Listening to Richard Wolffe, with his British accent, quote President Obama was a hoot! This being said, the book is a very serious, well-researched look at the insides of the White House. The author shows that a lot has been accomplished in a short period of time in the Obama Administration, despite being faced with heavy handed obstructionism. Wolffe is very good at in-depth coverage, like a professional journalist should be.
I listened to this book as I performed tedious, non-thinking work, but I could have better used the listening time for more worthwhile books. I felt that this book badly needed a good editor. It was chock full of cynical similes and negative descriptive words on top of meandering "stream of consciousness" narrative. The latter was "justified" in the last few minutes by the explanation of the story's having been written from a meticulous journal kept by the protagonist. The book seemed like endless word dropping (and drug and dope dropping) that expressed the author's belief that she knew a lot. However, at the end when she was expounding on her philosophy of life, she seemed rather confused and pretty muddled in what she was trying to express, much like the preaching of a young person who thinks he alone has just discovered the meaning of life. This book wasn't for me.
I plan on listening to Thomas Piketty's Capital in the 21st Century
The performance was excellent. Pittu changed voice flawlessly and read with good expression. However, there were many passages that even Pittu's vigor could not raise above tedium.
I think this book appeals to younger people who especially associate strongly with the New York ambiance. It also may appeal to gallery goers. I enjoy art and like learning about great work, but this book, while spending a lot of time on the inner appreciation of great art, bored me with its expounding on the subjective "understanding" of the works.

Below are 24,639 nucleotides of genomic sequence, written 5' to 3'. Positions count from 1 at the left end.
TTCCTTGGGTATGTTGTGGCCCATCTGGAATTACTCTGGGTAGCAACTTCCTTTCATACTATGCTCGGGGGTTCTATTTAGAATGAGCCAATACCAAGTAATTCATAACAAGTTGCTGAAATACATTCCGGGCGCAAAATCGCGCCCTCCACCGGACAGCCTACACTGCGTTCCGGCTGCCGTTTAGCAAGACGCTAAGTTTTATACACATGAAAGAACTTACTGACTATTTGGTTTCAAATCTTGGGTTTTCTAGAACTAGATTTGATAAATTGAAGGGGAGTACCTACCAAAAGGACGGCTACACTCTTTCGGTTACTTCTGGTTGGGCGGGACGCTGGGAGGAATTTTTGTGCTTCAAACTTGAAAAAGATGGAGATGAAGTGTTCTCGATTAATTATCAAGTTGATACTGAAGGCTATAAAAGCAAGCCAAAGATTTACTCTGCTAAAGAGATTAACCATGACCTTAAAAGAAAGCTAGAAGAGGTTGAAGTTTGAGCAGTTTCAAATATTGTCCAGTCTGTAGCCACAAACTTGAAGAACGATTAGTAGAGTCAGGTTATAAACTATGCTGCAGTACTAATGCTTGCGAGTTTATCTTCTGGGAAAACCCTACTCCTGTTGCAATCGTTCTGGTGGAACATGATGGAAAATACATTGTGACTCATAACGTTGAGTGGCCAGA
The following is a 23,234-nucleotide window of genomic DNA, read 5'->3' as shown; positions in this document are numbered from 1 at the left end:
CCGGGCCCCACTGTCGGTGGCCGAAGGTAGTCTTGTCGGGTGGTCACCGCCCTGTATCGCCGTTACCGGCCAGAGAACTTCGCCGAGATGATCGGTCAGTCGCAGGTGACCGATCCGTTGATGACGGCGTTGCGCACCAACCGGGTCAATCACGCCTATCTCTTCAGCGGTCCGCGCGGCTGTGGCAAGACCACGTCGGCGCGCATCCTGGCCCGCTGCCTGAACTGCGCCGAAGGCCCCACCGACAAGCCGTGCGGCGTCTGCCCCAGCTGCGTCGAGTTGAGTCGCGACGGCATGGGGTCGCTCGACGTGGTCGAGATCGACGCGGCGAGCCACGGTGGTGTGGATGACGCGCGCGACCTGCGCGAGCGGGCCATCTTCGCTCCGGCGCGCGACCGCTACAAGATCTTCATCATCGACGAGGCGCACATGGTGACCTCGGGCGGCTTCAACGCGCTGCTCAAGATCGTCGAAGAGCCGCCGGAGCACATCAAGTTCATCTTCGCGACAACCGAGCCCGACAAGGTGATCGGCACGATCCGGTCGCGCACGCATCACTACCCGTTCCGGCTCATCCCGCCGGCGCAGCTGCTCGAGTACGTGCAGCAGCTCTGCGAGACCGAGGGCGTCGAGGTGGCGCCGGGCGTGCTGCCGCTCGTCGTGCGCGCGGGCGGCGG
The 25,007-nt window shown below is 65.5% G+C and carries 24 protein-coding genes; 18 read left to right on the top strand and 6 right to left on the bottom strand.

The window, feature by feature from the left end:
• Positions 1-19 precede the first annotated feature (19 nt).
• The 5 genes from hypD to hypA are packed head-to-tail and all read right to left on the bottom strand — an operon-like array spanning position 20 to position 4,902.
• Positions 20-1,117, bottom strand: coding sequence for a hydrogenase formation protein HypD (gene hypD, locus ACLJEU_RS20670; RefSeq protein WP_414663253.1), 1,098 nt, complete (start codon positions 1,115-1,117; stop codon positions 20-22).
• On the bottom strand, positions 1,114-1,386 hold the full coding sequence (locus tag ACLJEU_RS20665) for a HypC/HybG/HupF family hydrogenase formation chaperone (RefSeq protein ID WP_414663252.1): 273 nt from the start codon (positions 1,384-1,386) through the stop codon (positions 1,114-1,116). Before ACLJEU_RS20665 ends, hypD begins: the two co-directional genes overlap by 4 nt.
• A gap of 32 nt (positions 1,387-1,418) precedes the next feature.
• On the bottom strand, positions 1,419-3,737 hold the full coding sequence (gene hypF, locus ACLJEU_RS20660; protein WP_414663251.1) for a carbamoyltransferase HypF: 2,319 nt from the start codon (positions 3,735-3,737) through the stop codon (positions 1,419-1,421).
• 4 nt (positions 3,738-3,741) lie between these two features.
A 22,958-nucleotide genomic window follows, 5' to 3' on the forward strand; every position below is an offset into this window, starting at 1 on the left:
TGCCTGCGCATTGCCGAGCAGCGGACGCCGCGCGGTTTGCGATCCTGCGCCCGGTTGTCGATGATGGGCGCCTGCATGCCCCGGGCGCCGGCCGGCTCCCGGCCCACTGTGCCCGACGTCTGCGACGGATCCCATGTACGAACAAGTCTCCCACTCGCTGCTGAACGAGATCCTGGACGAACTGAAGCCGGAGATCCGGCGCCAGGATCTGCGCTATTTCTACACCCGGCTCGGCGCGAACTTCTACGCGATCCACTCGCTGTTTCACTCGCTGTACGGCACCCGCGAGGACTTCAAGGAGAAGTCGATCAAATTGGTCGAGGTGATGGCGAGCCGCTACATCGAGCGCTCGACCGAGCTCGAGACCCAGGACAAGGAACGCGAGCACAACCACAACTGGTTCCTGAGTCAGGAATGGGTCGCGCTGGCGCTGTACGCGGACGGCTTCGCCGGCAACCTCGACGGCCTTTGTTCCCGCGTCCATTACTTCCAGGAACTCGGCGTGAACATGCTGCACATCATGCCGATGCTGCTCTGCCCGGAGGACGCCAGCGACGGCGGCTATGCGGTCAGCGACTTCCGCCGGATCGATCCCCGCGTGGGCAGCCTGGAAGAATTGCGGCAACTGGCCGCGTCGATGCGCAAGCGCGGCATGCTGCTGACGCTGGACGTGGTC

It is possible that there is good material in these lessons, but I found the appalling accent of the leading lady was a real turn off...literally.
The accent was a very flat American. It sounded like someone who wanted to impress more with speed and street Spanish than someone who would like to converse with natives and show them respect by treating their language with respect.
The other part that grated on my ears was the giggling in the background while talking with another member of the cast about something not important to the lessons.
Do not waste money on this audiobook.
I started this book before a trip to India and finished it afterwards. It was so full of information, that I wish I had read it TWICE before I left. This book really opened my eyes to the greatness of the Indian people, and this made my trip a truly memorable experience.
If the author had written a 10 page periodical article, the work would have been just as substantial, and much of the repetition would have been omitted. It seemed that the basic premise, women should be compensated for care-giving, was rehashed ad nausium without specifics of how it should be done. Under "care-giving" the author lumped all sorts of underpaid "women's work", but mostly focused on child rearing and elderly care. Since the specifics of enacting [monetary] compensation were lacking, the very long work seemed like a feminist manefesto without a defined cause. The topics the author touched upon have potential to be thought provoking, particularly in times of economic downturn, but this book did not rise to the call.
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